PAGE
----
So, Toyota is planning to take hydrogen cars into the mainstream. But is the world ready for hydrogen fuel cell cars? And even if it is, will fuel cells live up to the low-carbon hype?
First, let’s tackle the readiness issue. The big problem is infrastructure. Hydrogen fuel cell cars offer major advantages over conventional battery-electric cars like the Nissan Leaf and BMW i3 when it comes to charging times and range.
They can essentially be refueled just like a petrol or diesel powered car. But that assumes the availability of filling stations, which are largely non existent currently.
Toyota has spoken of its plans to build a network of hydrogen outlets in preparation for the 2015 launch of its fuel cell car. But the $200 million price it quoted to set up just 20 stations in California gives you an idea of the massive investment needed to shift the world’s fuelling infrastructure from diesel and petrol to hydrogen. It will be massively expensive and it will take years and years.
Toyota’s building, will anyone come?
And that’s just part of the infrastructure problem. Production of hydrogen would also have to be massively ramped up to supply all those filling stations and in turn fuel the cars. More money, more time.
Of course, you could say that’s an argument against any kind of change. In reality, that half of the hydrogen question comes down to will. If the world wants it enough, it will happen.
So the real question is whether it ought to be happening and whether the advantages of hydrogen fuel cells are all they’re cracked up to be.
Certainly, fuel cells have immediate upsides in terms of local emissions. All you get out of a fuel cell is harmless water vapour. Win.
However, deriving the hydrogen fuel out of seawater is energy intensive stuff. And right now, the world’s energy production is largely fossil fuel-based.
Time and space
In other words, if the world shifted from fossil-fuelled to hydrogen cars overnight, actual emissions wouldn’t improve. They’d just be shifting in space and time from cars to the power stations providing the energy.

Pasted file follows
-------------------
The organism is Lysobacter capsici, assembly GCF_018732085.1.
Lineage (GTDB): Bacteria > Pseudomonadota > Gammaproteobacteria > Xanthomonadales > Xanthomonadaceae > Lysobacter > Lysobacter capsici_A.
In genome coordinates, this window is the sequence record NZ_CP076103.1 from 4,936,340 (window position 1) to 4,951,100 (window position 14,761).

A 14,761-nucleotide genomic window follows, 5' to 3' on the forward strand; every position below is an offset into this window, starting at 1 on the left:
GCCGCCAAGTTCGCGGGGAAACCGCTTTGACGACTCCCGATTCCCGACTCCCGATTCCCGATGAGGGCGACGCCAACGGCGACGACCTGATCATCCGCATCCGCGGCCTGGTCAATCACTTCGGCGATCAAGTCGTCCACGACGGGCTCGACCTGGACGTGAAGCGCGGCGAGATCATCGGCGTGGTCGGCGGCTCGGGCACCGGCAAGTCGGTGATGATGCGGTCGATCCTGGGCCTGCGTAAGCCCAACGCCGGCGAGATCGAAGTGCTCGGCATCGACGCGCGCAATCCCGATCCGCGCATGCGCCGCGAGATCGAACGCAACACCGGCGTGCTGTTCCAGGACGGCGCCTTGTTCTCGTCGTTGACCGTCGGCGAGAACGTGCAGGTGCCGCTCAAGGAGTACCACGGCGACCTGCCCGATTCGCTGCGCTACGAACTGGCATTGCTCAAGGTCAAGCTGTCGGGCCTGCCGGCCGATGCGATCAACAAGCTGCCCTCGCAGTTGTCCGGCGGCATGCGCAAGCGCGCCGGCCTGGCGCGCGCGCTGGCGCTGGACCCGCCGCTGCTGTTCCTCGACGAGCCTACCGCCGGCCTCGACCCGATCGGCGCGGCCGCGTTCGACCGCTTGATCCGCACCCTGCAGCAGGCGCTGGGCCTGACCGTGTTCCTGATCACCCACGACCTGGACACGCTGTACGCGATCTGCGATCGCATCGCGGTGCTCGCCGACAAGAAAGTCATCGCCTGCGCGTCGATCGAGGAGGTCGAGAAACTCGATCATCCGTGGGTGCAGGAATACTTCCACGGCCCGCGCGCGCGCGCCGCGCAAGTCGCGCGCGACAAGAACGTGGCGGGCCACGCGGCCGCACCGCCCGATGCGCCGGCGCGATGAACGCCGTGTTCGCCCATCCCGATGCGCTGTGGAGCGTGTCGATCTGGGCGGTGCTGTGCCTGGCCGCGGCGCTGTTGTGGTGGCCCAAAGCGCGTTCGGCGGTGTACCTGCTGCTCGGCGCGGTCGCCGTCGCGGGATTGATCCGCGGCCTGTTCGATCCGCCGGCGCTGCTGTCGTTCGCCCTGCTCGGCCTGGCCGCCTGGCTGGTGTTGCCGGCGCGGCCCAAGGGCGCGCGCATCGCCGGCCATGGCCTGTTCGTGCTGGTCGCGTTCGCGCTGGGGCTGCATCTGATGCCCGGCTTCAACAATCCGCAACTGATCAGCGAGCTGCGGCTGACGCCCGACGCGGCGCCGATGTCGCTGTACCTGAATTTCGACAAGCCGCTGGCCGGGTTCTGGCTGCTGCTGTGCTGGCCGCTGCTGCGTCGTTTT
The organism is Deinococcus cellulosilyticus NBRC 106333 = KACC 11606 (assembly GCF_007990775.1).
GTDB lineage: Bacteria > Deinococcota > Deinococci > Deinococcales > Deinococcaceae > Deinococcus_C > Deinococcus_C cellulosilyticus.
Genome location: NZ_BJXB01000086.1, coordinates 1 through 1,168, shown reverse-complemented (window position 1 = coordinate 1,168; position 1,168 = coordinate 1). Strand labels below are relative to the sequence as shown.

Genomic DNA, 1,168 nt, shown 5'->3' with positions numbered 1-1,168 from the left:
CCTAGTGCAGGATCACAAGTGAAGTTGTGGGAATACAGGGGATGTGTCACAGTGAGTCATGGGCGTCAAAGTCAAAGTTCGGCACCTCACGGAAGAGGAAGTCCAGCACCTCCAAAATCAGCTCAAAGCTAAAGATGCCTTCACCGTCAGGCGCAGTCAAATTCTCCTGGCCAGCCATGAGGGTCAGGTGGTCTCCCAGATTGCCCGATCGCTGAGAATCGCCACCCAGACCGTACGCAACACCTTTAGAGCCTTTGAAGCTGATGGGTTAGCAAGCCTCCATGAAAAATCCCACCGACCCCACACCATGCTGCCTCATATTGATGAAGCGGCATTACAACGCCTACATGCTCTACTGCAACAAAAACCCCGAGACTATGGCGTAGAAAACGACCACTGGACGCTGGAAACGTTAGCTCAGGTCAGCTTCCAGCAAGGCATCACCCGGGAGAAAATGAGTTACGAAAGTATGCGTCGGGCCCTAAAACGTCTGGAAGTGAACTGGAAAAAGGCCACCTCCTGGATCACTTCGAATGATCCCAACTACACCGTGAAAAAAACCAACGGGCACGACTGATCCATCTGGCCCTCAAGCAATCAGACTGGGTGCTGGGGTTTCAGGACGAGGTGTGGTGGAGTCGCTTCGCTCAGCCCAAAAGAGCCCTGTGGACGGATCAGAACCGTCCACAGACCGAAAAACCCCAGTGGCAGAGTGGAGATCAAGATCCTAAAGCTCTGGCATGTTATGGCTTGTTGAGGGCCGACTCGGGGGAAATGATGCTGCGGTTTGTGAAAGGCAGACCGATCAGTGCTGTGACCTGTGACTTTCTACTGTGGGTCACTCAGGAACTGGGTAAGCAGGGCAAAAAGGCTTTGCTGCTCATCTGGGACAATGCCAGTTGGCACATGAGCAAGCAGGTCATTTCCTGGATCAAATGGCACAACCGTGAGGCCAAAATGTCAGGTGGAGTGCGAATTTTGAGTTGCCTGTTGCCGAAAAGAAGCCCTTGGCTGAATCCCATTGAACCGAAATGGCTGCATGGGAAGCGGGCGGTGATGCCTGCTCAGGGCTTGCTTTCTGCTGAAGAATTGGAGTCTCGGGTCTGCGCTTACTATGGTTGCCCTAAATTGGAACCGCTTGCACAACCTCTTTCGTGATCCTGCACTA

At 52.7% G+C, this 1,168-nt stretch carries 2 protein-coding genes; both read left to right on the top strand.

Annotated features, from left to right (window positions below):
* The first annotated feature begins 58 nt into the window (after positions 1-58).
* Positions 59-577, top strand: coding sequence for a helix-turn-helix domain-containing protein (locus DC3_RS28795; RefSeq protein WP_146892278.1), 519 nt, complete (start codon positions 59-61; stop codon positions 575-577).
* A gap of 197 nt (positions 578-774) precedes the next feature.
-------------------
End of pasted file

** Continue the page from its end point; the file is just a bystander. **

Well, it’s actually even more complicated as that as, for instance, the UK grid doesn’t have the spare capacity to suddenly cope with charging a significant proportion of the car fleet.
That said, cars fueled by grid-produced hydrogen wouldn’t be any worse regards emissions than conventional cars. And they’d have the advantage of immediately benefitting from any improvement to the renewable balance in the grid’s production mix.
Even better, there’s no reason why you couldn’t produce hydrogen from purely renewable energy sources. As the Middle East runs out of fossil fuels, it’s easy to imagine the creation of solar-powered water-cracking and hydrogen production facilities.
When the wind blows
In colder climates like the UK, you could produce hydrogen using wind or tidal power. And unlike the problems that beset wind power for general electricity production, hydrogen production would be a case of when-the-wind-blows. A constant supply of wind power wouldn’t be so critical.
All of which means hydrogen offers an awful lot of promise. Then again, so do other options. Just as you can produce hydrogen from renewable power sources, pretty much any petrochemical can be synthesised using renewable energy.
Take water from the ocean, pull C02 from the atmosphere, add some energy and know-how and you can create carbon-neutral petrol. The really clever part of that solution is that you don’t need to build new fuel stations or even make new cars.
What about synthetic fossil fuels?
Of course, synthesised carbon neutral fuels would have some local emissions. But modern petrol engines are actually very clean bar the CO2. And any CO2 emitted would be that previously pulled from the atmosphere to make the fuel in the first place.
Whatever happens, over the next 20 years or so it will be fascinating to observe how the various energy sources compete to power our cars.